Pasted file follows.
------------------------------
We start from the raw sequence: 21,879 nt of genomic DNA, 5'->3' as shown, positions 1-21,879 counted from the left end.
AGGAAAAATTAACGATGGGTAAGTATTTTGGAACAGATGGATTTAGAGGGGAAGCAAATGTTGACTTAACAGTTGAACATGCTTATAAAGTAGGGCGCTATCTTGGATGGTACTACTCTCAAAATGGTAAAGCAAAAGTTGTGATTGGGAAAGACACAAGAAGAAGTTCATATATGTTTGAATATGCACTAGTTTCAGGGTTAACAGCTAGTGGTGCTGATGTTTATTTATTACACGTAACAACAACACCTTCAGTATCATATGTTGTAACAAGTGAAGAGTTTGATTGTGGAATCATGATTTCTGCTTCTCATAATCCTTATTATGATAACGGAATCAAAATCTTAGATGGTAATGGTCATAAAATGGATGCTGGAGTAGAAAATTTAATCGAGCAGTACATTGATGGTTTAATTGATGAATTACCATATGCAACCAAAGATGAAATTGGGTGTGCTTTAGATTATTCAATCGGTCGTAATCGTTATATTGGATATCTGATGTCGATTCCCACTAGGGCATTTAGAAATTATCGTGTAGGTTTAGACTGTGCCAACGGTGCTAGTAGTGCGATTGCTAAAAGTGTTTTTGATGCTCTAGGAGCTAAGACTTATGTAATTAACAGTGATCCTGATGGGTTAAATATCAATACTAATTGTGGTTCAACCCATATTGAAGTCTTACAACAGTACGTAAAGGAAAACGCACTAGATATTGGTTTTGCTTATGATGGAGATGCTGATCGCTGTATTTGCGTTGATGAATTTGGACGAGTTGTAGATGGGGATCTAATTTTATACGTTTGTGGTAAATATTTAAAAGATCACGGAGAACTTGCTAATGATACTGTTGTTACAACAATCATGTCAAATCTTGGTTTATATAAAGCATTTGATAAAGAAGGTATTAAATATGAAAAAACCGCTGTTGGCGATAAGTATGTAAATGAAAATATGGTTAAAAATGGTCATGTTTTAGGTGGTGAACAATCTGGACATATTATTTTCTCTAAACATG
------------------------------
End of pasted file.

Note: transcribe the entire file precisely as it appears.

We start from the raw sequence: 21,879 nt of genomic DNA, 5'->3' as shown, positions 1-21,879 counted from the left end.
AGGAAAAATTAACGATGGGTAAGTATTTTGGAACAGATGGATTTAGAGGGGAAGCAAATGTTGACTTAACAGTTGAACATGCTTATAAAGTAGGGCGCTATCTTGGATGGTACTACTCTCAAAATGGTAAAGCAAAAGTTGTGATTGGGAAAGACACAAGAAGAAGTTCATATATGTTTGAATATGCACTAGTTTCAGGGTTAACAGCTAGTGGTGCTGATGTTTATTTATTACACGTAACAACAACACCTTCAGTATCATATGTTGTAACAAGTGAAGAGTTTGATTGTGGAATCATGATTTCTGCTTCTCATAATCCTTATTATGATAACGGAATCAAAATCTTAGATGGTAATGGTCATAAAATGGATGCTGGAGTAGAAAATTTAATCGAGCAGTACATTGATGGTTTAATTGATGAATTACCATATGCAACCAAAGATGAAATTGGGTGTGCTTTAGATTATTCAATCGGTCGTAATCGTTATATTGGATATCTGATGTCGATTCCCACTAGGGCATTTAGAAATTATCGTGTAGGTTTAGACTGTGCCAACGGTGCTAGTAGTGCGATTGCTAAAAGTGTTTTTGATGCTCTAGGAGCTAAGACTTATGTAATTAACAGTGATCCTGATGGGTTAAATATCAATACTAATTGTGGTTCAACCCATATTGAAGTCTTACAACAGTACGTAAAGGAAAACGCACTAGATATTGGTTTTGCTTATGATGGAGATGCTGATCGCTGTATTTGCGTTGATGAATTTGGACGAGTTGTAGATGGGGATCTAATTTTATACGTTTGTGGTAAATATTTAAAAGATCACGGAGAACTTGCTAATGATACTGTTGTTACAACAATCATGTCAAATCTTGGTTTATATAAAGCATTTGATAAAGAAGGTATTAAATATGAAAAAACCGCTGTTGGCGATAAGTATGTAAATGAAAATATGGTTAAAAATGGTCATGTTTTAGGTGGTGAACAATCTGGACATATTATTTTCTCTAAACATG